Friday, August 10, 2007

Citizen city councils deserve proper pay for their work


Those bucolic Norman Rockwell illustrations of small-town America on Saturday Evening Post covers are not to be found in modernday reality. The days of rustic, down-home life is nostalgia for grandparents.

This is especially true of today's municipal government, even in the relatively small communities of the Wood River Valley, where citizen mayors and city councils face long, daunting agendas involving complex technical, legal and social problems often with adversarial pressures that become hostile and unfriendly, and demands from taxpayers for more services.

Men and women brave enough and patient enough to serve in these sometimes thankless roles therefore deserve proper pay, not merely token pin money.

If voters want to continue attracting mainstream citizen officials who relate to the community's needs, rather than "country club" candidates wealthy enough not to hold jobs in addition to elected posts, then adequate compensation is a must.

Except for the city of Bellevue, whose mayor will continue being paid $400 per month and where council members have reduced their $200 monthly salaries to $100 because of a budget shortfall, other valley cities have approved or are contemplating increases for elected officials.

Under a proposal under review in Ketchum, the mayor's salary would be doubled from $18,000 per year to $36,000 and council members' would jump from $15,000 per year to $20,000 each.

In Sun Valley, the mayor's pay will increase from $18,000 to $21,000 annually. Council member salaries will remain the same, $12,000.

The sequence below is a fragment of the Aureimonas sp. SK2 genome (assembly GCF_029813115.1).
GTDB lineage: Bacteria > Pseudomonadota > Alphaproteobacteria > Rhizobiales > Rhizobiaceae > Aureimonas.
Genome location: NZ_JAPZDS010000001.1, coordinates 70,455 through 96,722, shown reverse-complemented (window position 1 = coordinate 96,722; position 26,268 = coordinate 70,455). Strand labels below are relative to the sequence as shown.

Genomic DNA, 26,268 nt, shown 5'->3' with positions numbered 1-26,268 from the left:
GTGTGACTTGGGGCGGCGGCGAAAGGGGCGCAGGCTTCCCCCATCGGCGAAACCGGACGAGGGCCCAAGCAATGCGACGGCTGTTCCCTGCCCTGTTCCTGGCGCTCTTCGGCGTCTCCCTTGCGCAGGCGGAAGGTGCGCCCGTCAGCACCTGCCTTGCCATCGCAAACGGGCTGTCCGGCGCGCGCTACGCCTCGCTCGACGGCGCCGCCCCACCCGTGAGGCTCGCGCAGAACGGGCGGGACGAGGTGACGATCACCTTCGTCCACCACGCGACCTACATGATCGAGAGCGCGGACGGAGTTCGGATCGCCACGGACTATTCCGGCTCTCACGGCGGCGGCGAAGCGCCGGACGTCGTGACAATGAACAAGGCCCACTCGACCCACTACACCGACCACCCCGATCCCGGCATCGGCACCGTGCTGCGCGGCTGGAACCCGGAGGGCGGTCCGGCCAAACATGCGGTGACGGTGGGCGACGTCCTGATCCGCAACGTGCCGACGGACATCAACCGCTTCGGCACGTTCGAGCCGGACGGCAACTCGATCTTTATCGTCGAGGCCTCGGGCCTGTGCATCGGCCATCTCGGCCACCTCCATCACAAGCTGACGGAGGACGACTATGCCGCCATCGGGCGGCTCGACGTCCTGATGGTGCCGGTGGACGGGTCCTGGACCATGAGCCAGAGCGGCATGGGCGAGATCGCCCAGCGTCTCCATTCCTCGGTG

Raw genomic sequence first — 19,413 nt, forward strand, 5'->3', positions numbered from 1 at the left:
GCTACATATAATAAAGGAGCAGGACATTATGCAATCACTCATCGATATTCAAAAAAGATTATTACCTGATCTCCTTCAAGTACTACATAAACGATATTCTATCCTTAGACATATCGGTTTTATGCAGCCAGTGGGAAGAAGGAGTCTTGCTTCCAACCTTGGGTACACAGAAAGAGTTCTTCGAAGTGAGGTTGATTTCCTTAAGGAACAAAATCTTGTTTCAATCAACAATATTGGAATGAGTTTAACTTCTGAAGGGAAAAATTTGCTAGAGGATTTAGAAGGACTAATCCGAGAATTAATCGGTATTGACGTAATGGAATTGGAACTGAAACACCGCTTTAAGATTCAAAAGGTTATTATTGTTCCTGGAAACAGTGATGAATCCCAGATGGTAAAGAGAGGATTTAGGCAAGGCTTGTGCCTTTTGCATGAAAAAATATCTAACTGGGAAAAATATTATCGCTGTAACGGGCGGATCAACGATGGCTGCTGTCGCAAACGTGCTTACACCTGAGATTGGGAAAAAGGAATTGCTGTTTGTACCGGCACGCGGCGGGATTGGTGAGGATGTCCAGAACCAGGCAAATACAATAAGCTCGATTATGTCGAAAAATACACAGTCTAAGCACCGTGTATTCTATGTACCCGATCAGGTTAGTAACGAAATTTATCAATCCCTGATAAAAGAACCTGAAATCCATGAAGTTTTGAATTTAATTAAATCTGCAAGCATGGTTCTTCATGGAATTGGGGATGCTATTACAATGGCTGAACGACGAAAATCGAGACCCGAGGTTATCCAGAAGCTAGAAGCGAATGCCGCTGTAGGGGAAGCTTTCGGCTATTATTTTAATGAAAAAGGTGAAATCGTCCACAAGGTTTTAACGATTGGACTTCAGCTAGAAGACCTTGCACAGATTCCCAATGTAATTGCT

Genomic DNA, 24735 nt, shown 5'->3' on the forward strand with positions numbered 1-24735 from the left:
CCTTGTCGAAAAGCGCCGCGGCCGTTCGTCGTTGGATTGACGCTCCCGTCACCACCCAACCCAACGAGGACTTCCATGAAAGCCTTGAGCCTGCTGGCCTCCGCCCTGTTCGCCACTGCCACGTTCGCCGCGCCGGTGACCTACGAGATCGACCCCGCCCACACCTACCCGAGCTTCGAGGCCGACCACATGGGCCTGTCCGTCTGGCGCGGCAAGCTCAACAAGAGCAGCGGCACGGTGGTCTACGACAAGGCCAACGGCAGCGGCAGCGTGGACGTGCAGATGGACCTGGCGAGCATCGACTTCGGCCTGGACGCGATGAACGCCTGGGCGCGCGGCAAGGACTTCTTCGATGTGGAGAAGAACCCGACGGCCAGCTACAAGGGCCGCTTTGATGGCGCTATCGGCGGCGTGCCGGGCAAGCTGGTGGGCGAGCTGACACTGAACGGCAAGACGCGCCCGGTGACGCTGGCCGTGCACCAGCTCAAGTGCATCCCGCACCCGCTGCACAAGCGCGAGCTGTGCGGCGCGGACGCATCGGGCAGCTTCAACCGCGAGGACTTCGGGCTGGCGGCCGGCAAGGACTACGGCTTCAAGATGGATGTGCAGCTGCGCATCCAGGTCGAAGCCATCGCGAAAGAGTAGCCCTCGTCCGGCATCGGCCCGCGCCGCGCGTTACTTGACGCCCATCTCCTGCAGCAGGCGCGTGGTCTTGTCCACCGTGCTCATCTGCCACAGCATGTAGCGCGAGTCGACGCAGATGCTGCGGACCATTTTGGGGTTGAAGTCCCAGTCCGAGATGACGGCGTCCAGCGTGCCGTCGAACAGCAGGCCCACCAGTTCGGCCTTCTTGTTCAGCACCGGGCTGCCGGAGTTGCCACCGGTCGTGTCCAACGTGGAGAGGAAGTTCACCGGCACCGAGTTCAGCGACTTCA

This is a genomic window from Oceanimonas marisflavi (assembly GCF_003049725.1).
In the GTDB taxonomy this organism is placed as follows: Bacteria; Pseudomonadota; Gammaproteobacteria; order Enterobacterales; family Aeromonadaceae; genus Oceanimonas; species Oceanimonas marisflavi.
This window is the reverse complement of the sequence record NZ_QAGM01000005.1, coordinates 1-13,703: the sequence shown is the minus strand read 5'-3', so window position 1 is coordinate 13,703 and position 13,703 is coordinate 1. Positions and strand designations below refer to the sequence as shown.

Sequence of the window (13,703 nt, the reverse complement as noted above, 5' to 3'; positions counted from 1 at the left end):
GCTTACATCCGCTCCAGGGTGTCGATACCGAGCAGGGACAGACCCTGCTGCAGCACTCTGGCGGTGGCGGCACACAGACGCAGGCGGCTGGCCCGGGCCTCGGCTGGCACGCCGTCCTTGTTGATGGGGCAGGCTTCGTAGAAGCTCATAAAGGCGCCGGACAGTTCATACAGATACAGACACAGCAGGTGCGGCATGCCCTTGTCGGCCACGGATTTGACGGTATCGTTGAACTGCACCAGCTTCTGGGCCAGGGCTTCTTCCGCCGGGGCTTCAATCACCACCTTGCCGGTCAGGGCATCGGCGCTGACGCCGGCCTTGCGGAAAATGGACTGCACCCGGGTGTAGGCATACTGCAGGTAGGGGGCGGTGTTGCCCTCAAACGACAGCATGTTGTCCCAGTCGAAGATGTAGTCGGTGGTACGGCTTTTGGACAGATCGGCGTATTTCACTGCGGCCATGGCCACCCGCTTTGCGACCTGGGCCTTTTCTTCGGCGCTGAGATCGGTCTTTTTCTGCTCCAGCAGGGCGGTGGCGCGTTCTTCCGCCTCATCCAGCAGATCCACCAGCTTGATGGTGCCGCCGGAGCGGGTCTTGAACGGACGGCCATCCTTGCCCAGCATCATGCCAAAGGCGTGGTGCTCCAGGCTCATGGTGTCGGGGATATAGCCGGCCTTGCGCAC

Hailey, the valley's largest city, will increase the mayor's pay from $18,500 to $19,080 and council members' from $6,180 per year to $9,600.

Furthermore, these elected officials are managing multi-million dollar budgets and making decisions that affect the character and lifestyle of their communities.

Although not described as full-time jobs, their official duties never seem to end. Taxpayers are not shy about calling mayors and council members at home at night, or buttonholing them at social events with gripes about city services or special requests.

They're also vilified publicly when municipal services don't function properly, even if breakdowns are a world distant from the councils' authority.

Perhaps the biggest changes facing city government these days are rules and regulations and accountability imposed by the federal government on virtually every aspect of municipal governance, plus the inevitable phalanx of well-paid, professional and legal experts that appear to argue cases for their clients.

These demands require hours and hours of homework by council members, reading thick reports and studies.

In the end, what might seem to be generous salaries ultimately are reduced to a per-hour pay of an entry-level city hall clerk.




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